C.G. Jung Society of New Orleans

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What Is Jungian Analysis?

Spirituality in Jungian Analysis

Charlotte Mathes, LCSW, Ph.D.
Jungian Psychoanalyst

In these papers, written by several local analysts, we are trying to describe some principles of Jungian analysis and what one may expect if he entered into analysis. Today many people are looking for a spirituality they are unable to find in organized religion. Although Jung didn’t use the word "spirituality," his process of individuation can certainly be considered a spiritual path. He pointed to a new way of understanding the relationship between the divine and the human.

Jung believed that there is a religious function of the psyche which, if not developed, leads to neurosis. He claimed, “The idea of God is an absolutely necessary psychological function.” Jung considered it wiser to acknowledge the idea of God consciously; “for if we do not, something else is made God, usually something quite inappropriate and stupid as only an ‘enlightened’ intellect could hatch forth.”

Jungian analysis offers a contained space to explore the sacred and a means to explore one’s unique personality. In most sessions, the analyst sits face-to-face with the analysand. I believe this arrangement is symbolic of the process.

Jungian analysis is not pathologically based, but rather a co-creation of sacred space between the analyst and the analysand. This between-space often produces great tension, and if one can hold that tension rather than impulsively acting it out, there’s a good chance for resolution. The transcendent function, which mediates conflicting issues, will facilitate a psychological change in attitude.

A trusting and caring relationship develops between the analyst and analysand, and it is through this relationship that both participants are transformed. Mutually, they create a space between the inner and outer world where the imaginative can take place and where messages from the unconscious are received. The analysand learns to live in two worlds. Musings, reverie, and dreams from the inner world bring images from the unconscious that mediate the losses and disappointments in the outer world. By nurturing the inner child the analysand learns to accept all aspects of himself and to honor the childlike qualities of humility, trust and independence on a higher power. Gradually, there is a movement towards wholeness, a knowledge and acceptance of all traits rather than a drive to perfection. Analyst and analysand experience what Ann Ulanov calls the source point of reality, a reality bigger than ourselves.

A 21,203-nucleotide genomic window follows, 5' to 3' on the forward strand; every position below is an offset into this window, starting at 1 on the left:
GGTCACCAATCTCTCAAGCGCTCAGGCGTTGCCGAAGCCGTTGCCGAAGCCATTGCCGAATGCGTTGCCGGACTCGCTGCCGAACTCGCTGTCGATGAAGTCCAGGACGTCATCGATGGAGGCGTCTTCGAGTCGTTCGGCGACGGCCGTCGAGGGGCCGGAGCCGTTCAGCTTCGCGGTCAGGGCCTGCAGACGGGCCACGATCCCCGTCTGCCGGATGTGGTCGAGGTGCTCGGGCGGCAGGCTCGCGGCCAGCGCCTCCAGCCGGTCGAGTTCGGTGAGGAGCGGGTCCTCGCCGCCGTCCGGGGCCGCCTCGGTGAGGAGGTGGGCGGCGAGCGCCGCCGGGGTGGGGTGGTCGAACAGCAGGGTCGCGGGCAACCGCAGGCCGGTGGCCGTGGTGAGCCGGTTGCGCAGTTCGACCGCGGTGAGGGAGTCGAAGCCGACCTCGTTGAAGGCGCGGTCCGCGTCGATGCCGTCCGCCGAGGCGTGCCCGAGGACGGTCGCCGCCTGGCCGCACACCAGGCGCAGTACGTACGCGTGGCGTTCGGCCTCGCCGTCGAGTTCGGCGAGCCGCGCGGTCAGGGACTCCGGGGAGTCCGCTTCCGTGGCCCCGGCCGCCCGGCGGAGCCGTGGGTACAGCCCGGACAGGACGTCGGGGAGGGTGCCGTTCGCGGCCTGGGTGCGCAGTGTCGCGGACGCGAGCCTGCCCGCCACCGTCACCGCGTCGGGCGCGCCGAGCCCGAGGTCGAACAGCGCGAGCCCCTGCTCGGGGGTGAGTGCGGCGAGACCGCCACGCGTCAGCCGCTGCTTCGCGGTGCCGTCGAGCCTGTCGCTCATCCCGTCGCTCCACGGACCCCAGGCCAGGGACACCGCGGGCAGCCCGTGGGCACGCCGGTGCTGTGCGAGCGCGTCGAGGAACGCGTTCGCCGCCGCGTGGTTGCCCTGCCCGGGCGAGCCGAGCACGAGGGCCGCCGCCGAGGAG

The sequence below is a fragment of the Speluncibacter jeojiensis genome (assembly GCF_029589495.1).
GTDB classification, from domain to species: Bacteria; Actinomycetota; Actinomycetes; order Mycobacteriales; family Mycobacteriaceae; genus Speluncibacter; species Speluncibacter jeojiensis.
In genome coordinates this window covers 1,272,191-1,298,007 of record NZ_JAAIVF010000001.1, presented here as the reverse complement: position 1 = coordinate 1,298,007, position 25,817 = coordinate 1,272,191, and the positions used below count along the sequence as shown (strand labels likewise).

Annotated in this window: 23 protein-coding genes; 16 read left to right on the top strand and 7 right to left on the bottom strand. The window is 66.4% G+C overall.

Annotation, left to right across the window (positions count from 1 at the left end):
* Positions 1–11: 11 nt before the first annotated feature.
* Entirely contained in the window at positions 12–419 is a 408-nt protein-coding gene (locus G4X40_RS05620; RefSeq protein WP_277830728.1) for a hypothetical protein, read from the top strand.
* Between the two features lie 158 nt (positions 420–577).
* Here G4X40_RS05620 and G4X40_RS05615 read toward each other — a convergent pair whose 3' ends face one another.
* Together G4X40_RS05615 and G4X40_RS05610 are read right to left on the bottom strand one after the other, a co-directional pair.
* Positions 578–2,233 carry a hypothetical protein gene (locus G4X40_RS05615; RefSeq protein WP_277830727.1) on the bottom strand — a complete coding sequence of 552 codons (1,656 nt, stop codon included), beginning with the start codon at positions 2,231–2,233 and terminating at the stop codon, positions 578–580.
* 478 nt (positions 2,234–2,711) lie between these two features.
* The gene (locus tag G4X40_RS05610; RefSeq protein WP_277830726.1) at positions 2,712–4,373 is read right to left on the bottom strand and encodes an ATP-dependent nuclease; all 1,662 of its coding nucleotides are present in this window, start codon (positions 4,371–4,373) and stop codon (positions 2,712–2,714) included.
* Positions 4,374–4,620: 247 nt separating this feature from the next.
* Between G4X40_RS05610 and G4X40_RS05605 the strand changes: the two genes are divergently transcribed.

The spiritual path in analysis is individuation, becoming what one is truly designed to be. Just as the mighty oak tree’s destiny is written in an acorn, so each of us has within the soul a plan for a unique character and calling. It is a spiritual blueprint that brings us to the Self.

Individuation requires us to be mindful of that person we are capable of being and to have awareness of a greater power. If we pay attention to the images from the unconscious, we will find help along the path, guided by a mysterious voice within, a wisdom of the heart, a guardian angel, or as Plato called it, our daimon. Jung uses the term Self to describe this ordering process that is found in all religions. There is a teleological orientation in the Self, leading us on in the process of becoming. We never complete the quest, but we remain connected to the mystery. As we feel the interconnection of all people, we share the burden of the world’s suffering. At the same time we feel aliveness. We become alive to moments of joy and gratitude. We find meaning and purpose to life.